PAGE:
Clodfobble 04-09-2020 07:04 PM

Quote:

Originally Posted by Flint (Post 1050541)
Are your schools still open?? :sniff:



My kids' school closed like a month ago and it's going to stay closed for the rest of the year.

Oh goodness, no, we haven't had classes since before spring break. Admin emailed parents about the death ahead of time, and will be reading a prepared announcement to the kids during their first period Zoom on Monday. But we had families self-isolating even before schools shut down because they worked at Dell and were exposed to a contractor from India who tested positive after returning home, plus one of the very first confirmed cases in Austin was an extracurricular teacher at our school. (No idea if this kid was connected to him, but for his sake I hope not--the teacher didn't show symptoms until school was already out and he doesn't deserve to go through life shouldering that kind of guilt.)

tw 04-09-2020 08:29 PM

I don't know about the so many liberal art majors. But I took classes only to learn something. What do they do? Do they get their tuition money back? Do they get a half credit for the course? In the courses I took, all that information was necessary for the next hundred level classes.

DanaC 04-10-2020 07:26 AM

Quote:

Originally Posted by Flint (Post 1050466)
Since people are fascinated by comparisons to the flu, remember-- we do everything we can in response to the flu.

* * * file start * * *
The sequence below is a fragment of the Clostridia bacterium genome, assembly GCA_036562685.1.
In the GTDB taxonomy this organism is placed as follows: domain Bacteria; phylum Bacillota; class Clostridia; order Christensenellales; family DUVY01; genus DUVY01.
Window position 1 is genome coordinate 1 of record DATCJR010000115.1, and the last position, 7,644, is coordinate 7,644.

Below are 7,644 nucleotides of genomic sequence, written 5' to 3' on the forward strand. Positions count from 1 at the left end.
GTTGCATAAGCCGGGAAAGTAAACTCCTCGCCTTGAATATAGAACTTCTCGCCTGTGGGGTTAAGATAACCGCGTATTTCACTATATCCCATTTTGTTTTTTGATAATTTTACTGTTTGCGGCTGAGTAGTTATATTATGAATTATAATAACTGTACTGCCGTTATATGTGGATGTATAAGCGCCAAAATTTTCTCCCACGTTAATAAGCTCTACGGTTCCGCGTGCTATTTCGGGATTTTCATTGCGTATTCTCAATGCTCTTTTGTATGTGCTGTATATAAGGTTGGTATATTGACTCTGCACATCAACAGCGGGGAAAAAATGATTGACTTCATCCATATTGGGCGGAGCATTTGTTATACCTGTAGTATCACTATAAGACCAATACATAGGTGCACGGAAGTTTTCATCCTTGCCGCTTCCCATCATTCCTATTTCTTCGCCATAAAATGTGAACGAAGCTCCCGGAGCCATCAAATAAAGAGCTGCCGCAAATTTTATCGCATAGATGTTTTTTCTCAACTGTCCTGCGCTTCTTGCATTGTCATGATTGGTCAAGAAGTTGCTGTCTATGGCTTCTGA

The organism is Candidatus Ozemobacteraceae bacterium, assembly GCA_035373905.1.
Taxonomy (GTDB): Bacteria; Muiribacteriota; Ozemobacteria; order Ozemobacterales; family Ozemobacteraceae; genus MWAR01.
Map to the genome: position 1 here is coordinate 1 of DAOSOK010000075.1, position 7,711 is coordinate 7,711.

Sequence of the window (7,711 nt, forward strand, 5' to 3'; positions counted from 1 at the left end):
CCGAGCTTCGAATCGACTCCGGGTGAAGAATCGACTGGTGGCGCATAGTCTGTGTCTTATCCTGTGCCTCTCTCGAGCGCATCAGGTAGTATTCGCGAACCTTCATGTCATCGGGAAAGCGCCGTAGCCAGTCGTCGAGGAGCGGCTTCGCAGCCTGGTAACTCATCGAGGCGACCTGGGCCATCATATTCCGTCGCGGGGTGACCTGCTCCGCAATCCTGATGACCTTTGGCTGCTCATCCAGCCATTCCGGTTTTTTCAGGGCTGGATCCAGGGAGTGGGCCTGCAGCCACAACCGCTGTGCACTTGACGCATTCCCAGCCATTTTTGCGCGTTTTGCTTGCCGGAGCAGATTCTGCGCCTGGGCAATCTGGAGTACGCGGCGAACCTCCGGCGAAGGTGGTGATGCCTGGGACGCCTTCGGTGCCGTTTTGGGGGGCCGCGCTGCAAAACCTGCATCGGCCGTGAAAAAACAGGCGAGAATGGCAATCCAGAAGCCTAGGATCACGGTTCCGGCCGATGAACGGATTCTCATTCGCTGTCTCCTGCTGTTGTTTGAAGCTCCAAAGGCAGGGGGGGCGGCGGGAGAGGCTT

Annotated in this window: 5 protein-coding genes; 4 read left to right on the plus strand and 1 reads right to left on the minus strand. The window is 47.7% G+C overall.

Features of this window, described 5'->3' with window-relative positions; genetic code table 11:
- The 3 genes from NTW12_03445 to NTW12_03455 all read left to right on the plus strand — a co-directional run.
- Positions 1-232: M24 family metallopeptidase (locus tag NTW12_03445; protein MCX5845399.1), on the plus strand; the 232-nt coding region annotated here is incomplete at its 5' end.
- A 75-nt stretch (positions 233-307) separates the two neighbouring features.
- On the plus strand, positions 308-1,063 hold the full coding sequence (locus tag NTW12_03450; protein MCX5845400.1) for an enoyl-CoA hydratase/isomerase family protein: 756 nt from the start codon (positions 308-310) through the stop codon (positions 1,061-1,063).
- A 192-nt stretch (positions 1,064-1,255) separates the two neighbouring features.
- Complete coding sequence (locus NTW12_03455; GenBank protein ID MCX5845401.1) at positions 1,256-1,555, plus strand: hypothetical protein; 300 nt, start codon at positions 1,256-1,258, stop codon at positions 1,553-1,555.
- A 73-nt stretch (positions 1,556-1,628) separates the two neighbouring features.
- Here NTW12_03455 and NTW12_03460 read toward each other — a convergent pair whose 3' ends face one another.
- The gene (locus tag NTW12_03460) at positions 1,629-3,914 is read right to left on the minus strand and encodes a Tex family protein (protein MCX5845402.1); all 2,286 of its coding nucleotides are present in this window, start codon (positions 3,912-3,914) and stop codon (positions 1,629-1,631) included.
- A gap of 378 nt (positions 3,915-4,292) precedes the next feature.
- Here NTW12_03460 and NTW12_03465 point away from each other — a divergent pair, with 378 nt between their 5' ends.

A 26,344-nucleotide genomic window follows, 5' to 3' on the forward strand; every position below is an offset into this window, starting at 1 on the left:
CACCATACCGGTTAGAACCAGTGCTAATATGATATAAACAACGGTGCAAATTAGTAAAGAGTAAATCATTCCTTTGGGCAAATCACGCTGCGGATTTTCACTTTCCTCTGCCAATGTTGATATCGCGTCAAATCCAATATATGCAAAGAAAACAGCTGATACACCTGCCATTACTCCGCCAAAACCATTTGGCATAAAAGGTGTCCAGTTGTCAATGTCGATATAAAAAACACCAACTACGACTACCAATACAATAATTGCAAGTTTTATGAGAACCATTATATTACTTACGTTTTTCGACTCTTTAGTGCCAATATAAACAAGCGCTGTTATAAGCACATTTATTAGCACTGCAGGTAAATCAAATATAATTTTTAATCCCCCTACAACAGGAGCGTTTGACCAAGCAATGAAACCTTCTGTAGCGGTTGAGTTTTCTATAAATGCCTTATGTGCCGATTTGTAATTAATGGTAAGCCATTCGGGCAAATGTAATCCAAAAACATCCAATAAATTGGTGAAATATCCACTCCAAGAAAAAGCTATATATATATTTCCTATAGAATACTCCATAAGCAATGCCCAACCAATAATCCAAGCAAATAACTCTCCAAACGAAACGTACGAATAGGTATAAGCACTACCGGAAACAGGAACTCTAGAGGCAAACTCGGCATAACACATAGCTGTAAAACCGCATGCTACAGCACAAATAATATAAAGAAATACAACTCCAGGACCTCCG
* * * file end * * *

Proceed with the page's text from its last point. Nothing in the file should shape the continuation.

Every year, as a healthcare worker, you MUST get a flu vaccine or you are NOT ALLOWED to show up to work. Employee health will send you home and dock your pay. For the general public-- an awareness campaign of "get your flu vaccine" is broadcast to the public by every means possible, and you can go to the pharmacy, drugstore, many places to get the vaccine.

That's because we HAVE a vaccine for the flu. That's the tool we have.

For coronavirus, we are using the tools we have. It's the exact same thing-- the exact same response. A full-court press using the best tools available.

The best takeaway is that the flu response should be MORE robust-- we should focus MORE on hand hygiene, we should do MORE* to make sure workers are not showing up sick. If we are serious about public health, we could reduce the flu deaths.

*anything

This! This a thousand times.

It has been a constant source of frustration to me that standard absence management systems in most major companies inexorably lead to people attending work when ill -

Points based systems and 3 strikes and you lose your bonus type systems - regardless of whether all those absences were legitimate or not.

So - maybe you hurt back and have a couple of days off work, then a couple months later you catch a stomach bug - and then when flu season hits and you end up with a mild to moderate case of flu, do you call in sick to protect your colleagues, and in doing so potentially face a disciplinary warning and loss of your annual bonus - or, do you take lemsip or other flu meds to alleviate the worst of the symptoms and struggle on through the week til you can rest at the weekend?

We are so blase about seasonal flu, yet it kills thousands of people every year - and we just pass it around the office soldiering through the week with very little thought to how that virus may affect one of the people we pass it to, or the people they pass it to.

Griff 04-10-2020 07:30 AM

Quote:

Originally Posted by Clodfobble (Post 1050521)
We just lost an 8th grader at our school. There's going to be so much fucking sadness everywhere before this is over. :sniff:

damn

DanaC 04-10-2020 07:32 AM

Damn that is so sad. 8th grader is what, 13-14?